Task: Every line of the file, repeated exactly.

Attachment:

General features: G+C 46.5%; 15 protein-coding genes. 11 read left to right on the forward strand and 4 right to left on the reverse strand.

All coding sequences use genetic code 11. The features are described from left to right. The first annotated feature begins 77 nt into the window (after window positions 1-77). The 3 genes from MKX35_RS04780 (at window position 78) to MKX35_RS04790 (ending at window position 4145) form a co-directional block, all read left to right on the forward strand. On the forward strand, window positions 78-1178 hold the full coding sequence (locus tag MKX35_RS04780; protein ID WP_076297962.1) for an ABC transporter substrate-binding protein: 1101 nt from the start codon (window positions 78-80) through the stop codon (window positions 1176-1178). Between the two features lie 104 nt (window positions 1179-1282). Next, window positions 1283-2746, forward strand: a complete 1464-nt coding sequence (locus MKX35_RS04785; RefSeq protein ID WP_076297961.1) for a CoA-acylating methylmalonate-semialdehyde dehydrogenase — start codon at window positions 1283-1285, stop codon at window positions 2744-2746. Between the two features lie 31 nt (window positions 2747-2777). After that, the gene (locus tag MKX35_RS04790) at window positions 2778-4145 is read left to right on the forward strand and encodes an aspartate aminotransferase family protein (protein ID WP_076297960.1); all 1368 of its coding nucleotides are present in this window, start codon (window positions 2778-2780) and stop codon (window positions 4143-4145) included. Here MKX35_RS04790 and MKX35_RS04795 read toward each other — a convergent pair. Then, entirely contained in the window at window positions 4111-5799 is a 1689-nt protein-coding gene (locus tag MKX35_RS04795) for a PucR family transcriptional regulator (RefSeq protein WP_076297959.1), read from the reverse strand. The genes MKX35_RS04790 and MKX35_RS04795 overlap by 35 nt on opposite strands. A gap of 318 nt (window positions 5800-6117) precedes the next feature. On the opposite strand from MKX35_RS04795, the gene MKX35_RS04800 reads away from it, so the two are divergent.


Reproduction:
General features: G+C 46.5%; 15 protein-coding genes. 11 read left to right on the forward strand and 4 right to left on the reverse strand.

All coding sequences use genetic code 11. The features are described from left to right. The first annotated feature begins 77 nt into the window (after window positions 1-77). The 3 genes from MKX35_RS04780 (at window position 78) to MKX35_RS04790 (ending at window position 4145) form a co-directional block, all read left to right on the forward strand. On the forward strand, window positions 78-1178 hold the full coding sequence (locus tag MKX35_RS04780; protein ID WP_076297962.1) for an ABC transporter substrate-binding protein: 1101 nt from the start codon (window positions 78-80) through the stop codon (window positions 1176-1178). Between the two features lie 104 nt (window positions 1179-1282). Next, window positions 1283-2746, forward strand: a complete 1464-nt coding sequence (locus MKX35_RS04785; RefSeq protein ID WP_076297961.1) for a CoA-acylating methylmalonate-semialdehyde dehydrogenase — start codon at window positions 1283-1285, stop codon at window positions 2744-2746. Between the two features lie 31 nt (window positions 2747-2777). After that, the gene (locus tag MKX35_RS04790) at window positions 2778-4145 is read left to right on the forward strand and encodes an aspartate aminotransferase family protein (protein ID WP_076297960.1); all 1368 of its coding nucleotides are present in this window, start codon (window positions 2778-2780) and stop codon (window positions 4143-4145) included. Here MKX35_RS04790 and MKX35_RS04795 read toward each other — a convergent pair. Then, entirely contained in the window at window positions 4111-5799 is a 1689-nt protein-coding gene (locus tag MKX35_RS04795) for a PucR family transcriptional regulator (RefSeq protein WP_076297959.1), read from the reverse strand. The genes MKX35_RS04790 and MKX35_RS04795 overlap by 35 nt on opposite strands. A gap of 318 nt (window positions 5800-6117) precedes the next feature. On the opposite strand from MKX35_RS04795, the gene MKX35_RS04800 reads away from it, so the two are divergent.